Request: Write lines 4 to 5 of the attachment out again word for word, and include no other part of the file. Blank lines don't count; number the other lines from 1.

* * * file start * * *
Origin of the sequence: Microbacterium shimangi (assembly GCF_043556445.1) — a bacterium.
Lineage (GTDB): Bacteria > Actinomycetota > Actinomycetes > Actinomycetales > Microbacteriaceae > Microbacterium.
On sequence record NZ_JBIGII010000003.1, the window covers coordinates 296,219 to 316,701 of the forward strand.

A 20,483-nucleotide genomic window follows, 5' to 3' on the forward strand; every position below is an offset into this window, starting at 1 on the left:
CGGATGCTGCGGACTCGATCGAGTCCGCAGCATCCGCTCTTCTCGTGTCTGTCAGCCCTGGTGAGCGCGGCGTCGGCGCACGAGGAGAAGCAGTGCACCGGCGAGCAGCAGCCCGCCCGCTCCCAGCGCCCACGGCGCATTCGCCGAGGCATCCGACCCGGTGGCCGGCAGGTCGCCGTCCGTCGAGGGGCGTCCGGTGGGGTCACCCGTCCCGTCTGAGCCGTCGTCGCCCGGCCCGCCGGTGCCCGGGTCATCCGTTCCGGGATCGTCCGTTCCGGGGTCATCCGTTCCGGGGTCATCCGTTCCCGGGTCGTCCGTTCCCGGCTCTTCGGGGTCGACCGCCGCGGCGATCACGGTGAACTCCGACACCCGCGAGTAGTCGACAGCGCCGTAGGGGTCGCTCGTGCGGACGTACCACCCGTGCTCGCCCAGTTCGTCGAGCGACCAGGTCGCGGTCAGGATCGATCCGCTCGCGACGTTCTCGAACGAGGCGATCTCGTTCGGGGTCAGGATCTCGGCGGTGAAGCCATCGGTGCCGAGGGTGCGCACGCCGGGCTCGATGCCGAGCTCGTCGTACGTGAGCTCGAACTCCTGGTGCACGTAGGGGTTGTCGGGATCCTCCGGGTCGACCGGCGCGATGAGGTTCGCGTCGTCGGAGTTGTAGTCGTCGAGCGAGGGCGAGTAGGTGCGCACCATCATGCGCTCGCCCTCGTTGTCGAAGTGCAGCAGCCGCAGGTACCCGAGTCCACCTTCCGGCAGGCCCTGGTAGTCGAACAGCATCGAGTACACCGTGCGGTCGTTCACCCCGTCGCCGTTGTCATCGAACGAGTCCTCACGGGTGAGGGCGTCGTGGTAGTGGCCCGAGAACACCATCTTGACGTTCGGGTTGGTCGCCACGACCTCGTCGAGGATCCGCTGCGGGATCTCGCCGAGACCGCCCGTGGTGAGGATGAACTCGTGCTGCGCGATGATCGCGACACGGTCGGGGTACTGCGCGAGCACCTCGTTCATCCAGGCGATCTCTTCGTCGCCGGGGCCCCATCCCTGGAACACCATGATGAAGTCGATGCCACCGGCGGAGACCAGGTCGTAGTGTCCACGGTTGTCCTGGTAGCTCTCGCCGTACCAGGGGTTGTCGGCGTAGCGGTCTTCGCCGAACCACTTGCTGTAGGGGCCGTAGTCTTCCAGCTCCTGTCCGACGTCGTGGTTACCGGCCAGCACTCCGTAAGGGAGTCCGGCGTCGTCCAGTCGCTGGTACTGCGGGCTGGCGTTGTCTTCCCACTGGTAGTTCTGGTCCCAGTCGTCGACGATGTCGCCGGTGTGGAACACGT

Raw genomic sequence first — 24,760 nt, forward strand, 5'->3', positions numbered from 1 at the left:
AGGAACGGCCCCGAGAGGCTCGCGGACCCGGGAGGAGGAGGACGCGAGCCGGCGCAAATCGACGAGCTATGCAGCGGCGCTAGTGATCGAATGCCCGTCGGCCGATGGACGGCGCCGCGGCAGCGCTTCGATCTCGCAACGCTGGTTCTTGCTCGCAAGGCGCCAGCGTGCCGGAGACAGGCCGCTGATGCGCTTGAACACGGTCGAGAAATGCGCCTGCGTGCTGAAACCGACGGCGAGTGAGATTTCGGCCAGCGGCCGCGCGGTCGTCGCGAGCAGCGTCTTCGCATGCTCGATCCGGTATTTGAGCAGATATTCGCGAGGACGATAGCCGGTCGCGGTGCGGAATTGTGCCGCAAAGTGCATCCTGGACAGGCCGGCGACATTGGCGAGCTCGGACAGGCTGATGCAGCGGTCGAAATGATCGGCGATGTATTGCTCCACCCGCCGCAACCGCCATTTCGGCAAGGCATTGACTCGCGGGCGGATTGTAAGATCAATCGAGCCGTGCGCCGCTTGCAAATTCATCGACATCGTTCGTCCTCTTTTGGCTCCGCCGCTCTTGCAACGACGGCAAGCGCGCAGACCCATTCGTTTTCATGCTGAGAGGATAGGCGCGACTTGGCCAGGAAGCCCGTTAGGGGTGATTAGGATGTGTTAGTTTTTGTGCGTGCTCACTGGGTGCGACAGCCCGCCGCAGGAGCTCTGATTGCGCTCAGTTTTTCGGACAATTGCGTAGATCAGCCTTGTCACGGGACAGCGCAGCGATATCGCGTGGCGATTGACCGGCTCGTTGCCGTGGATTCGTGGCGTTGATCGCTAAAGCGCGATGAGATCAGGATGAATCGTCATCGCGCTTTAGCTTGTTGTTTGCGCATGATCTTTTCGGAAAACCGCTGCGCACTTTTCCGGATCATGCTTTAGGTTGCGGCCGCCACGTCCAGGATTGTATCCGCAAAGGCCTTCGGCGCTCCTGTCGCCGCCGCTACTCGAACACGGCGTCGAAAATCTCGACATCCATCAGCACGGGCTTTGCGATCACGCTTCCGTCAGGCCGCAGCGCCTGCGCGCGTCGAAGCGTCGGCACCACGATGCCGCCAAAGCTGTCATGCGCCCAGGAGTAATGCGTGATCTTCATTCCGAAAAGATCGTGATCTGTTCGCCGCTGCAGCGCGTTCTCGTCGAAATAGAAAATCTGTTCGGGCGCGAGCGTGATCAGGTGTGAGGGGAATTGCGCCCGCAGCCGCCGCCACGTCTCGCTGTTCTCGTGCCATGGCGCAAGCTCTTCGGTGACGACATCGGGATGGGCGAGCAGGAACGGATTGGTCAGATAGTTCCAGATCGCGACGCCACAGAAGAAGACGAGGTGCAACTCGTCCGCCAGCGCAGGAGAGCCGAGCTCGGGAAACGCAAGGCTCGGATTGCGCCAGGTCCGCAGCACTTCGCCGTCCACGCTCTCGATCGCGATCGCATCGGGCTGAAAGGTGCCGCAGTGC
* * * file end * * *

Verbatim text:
A 20,483-nucleotide genomic window follows, 5' to 3' on the forward strand; every position below is an offset into this window, starting at 1 on the left:
CGGATGCTGCGGACTCGATCGAGTCCGCAGCATCCGCTCTTCTCGTGTCTGTCAGCCCTGGTGAGCGCGGCGTCGGCGCACGAGGAGAAGCAGTGCACCGGCGAGCAGCAGCCCGCCCGCTCCCAGCGCCCACGGCGCATTCGCCGAGGCATCCGACCCGGTGGCCGGCAGGTCGCCGTCCGTCGAGGGGCGTCCGGTGGGGTCACCCGTCCCGTCTGAGCCGTCGTCGCCCGGCCCGCCGGTGCCCGGGTCATCCGTTCCGGGATCGTCCGTTCCGGGGTCATCCGTTCCGGGGTCATCCGTTCCCGGGTCGTCCGTTCCCGGCTCTTCGGGGTCGACCGCCGCGGCGATCACGGTGAACTCCGACACCCGCGAGTAGTCGACAGCGCCGTAGGGGTCGCTCGTGCGGACGTACCACCCGTGCTCGCCCAGTTCGTCGAGCGACCAGGTCGCGGTCAGGATCGATCCGCTCGCGACGTTCTCGAACGAGGCGATCTCGTTCGGGGTCAGGATCTCGGCGGTGAAGCCATCGGTGCCGAGGGTGCGCACGCCGGGCTCGATGCCGAGCTCGTCGTACGTGAGCTCGAACTCCTGGTGCACGTAGGGGTTGTCGGGATCCTCCGGGTCGACCGGCGCGATGAGGTTCGCGTCGTCGGAGTTGTAGTCGTCGAGCGAGGGCGAGTAGGTGCGCACCATCATGCGCTCGCCCTCGTTGTCGAAGTGCAGCAGCCGCAGGTACCCGAGTCCACCTTCCGGCAGGCCCTGGTAGTCGAACAGCATCGAGTACACCGTGCGGTCGTTCACCCCGTCGCCGTTGTCATCGAACGAGTCCTCACGGGTGAGGGCGTCGTGGTAGTGGCCCGAGAACACCATCTTGACGTTCGGGTTGGTCGCCACGACCTCGTCGAGGATCCGCTGCGGGATCTCGCCGAGACCGCCCGTGGTGAGGATGAACTCGTGCTGCGCGATGATCGCGACACGGTCGGGGTACTGCGCGAGCACCTCGTTCATCCAGGCGATCTCTTCGTCGCCGGGGCCCCATCCCTGGAACACCATGATGAAGTCGATGCCACCGGCGGAGACCAGGTCGTAGTGTCCACGGTTGTCCTGGTAGCTCTCGCCGTACCAGGGGTTGTCGGCGTAGCGGTCTTCGCCGAACCACTTGCTGTAGGGGCCGTAGTCTTCCAGCTCCTGTCCGACGTCGTGGTTACCGGCCAGCACTCCGTAAGGGAGTCCGGCGTCGTCCAGTCGCTGGTACTGCGGGCTGGCGTTGTCTTCCCACTGGTAGTTCTGGTCCCAGTCGTCGACGATGTCGCCGGTGTGGAACACGT